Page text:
Friends of mine in the EPC tell me that they have had their own institutional roadblocks to new church development and reaching out. There have been some theological controversies (even in the EPC) that have taken energy away from some overall visioning for the denomination. Still, this doesn’t really explain it for me. The Presbyterian Church in America also started with a number under 100,000 members in the 1980’s, and the PCA is now over 350,000 and adding 20 to 30 thousand per year. They too have had to work on improving their approach to new church development, and they too have had to deal with some mission-distracting theological controversies, but they still managed to keep on track with reaching new people with the Gospel. If it wasn’t for those who are fleeing the PCUSA, there wouldn’t be any real prospect of growth for the EPC.

The second issue is that while the EPC is more congregationally oriented and supportive, it still has a “gate-keeping” mentality and effect in the leadership and structures of the EPC presbyteries and the General Assembly. I’m not sure why this is so, unless it follows from the fact that those who founded the EPC brought with them the restraining and regulatory mindset of the PCUSA. A friend of mine was forced to start a new congregation outside of the jurisdiction of an EPC presbytery due to the political and regulatory hoops he was facing as an EPC minister. His new congregation quickly zoomed to over 3000 members involved in effective discipling structures and innovative missional outreach. (Ironically, he is now a PCUSA minister. Long story.)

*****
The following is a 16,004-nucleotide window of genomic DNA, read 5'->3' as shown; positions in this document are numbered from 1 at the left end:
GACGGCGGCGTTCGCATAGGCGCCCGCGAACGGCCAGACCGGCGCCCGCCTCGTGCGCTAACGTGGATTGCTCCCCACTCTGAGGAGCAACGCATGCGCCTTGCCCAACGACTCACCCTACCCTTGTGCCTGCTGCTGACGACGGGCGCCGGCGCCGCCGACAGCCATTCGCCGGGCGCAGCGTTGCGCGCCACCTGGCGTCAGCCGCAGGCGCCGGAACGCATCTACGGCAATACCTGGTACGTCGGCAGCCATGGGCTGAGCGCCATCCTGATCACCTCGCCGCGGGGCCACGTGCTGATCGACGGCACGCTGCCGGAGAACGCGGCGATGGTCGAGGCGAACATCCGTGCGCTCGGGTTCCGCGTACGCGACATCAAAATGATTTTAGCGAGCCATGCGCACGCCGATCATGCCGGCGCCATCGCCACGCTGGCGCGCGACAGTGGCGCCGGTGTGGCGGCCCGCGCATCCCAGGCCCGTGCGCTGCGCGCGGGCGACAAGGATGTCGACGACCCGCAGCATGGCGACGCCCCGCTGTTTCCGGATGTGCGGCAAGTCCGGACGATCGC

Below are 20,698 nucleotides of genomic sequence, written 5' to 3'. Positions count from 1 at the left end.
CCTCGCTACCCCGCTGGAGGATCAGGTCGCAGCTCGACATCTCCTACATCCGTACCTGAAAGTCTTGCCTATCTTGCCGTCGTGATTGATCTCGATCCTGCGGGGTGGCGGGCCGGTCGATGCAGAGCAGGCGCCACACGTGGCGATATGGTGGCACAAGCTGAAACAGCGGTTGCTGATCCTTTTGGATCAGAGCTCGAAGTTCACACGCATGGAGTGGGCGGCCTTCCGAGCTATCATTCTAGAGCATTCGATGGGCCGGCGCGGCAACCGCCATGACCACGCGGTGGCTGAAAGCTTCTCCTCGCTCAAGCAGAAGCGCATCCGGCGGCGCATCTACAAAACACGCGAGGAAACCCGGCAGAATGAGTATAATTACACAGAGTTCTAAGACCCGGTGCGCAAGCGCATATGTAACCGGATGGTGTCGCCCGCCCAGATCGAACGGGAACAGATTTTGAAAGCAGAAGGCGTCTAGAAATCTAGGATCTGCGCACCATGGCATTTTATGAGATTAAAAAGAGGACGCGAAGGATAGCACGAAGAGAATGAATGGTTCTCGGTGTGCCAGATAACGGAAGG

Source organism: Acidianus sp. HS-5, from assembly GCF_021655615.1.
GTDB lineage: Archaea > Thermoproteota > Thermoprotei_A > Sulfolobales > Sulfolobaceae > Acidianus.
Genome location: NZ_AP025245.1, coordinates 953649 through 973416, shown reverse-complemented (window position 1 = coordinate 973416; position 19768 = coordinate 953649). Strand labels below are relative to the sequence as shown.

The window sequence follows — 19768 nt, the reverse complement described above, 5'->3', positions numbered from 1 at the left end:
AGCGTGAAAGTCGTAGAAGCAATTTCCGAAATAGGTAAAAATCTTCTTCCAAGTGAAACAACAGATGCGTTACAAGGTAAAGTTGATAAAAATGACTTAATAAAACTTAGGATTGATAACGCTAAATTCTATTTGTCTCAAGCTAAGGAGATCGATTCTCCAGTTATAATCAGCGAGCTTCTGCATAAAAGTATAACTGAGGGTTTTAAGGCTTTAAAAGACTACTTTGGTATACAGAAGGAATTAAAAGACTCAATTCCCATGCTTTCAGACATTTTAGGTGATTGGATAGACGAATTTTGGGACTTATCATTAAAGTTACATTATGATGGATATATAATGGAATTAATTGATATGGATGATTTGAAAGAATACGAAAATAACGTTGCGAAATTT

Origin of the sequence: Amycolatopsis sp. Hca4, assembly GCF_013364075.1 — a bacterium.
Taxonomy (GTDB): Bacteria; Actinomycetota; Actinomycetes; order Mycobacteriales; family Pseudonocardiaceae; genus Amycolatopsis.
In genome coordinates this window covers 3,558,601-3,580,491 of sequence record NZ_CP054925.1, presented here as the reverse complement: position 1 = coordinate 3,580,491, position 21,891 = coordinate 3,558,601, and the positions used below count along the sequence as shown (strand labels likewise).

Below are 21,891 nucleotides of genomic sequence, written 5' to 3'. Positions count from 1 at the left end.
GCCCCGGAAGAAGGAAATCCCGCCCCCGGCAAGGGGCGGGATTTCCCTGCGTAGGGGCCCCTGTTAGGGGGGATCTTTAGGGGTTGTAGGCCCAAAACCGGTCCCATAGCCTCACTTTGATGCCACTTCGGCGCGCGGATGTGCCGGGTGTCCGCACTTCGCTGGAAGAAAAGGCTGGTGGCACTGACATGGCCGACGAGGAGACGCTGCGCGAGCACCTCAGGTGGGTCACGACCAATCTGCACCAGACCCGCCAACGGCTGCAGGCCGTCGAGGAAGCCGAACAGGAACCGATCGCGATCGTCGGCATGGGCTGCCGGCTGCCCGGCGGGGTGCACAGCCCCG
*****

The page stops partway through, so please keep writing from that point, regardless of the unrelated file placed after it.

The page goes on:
I hope the influx of new congregations in the EPC will yield a new openness to process and mission. I know many of the PCUSA congregations who are switching are looking forward to being able to do innovative mission with presbytery structures and leadership that encourage Spirit-led, biblically-obedient risk and innovation. Maybe this is the way God is opening up the EPC leadership to something new and wonderful that God wants to do with them. I certainly hope this is the case. Otherwise, the former PCUSA congregations may find themselves bound up by the yoke of a new Pharoah in a new Egypt rather than the inspiring visionary leadership of a fiery Joshua in a new Promised Land.

Finally (and yes, there is at long last a “finally”), let me make clear again that I respect and admire the EPC, pray for the EPC, and if God so leads me in the future I may even end up with the EPC. (It could happen, though I’d probably go Orthodox before going EPC.) However, I wonder if the frustrations that we have with the PCUSA are more universal than we realize. Maybe our frustrations with the PCUSA are really frustrations shared by all Christians in all denominations with the very existence of denominations. Maybe denominations are not only anachronistic entities that no longer serve the mission interests of the faithful Christians within them, but maybe they are actually being eliminated by God. Maybe those who are wanting to serve God with energy, imagination, intelligence, and love are not supposed to be comfortable in a denomination, just like we are not supposed to feel comfortable in a old dirty rundown house that has become unlivable, unsalvageable, and inhospitable. That is something we’ll explore in my next blog (whenever that happens).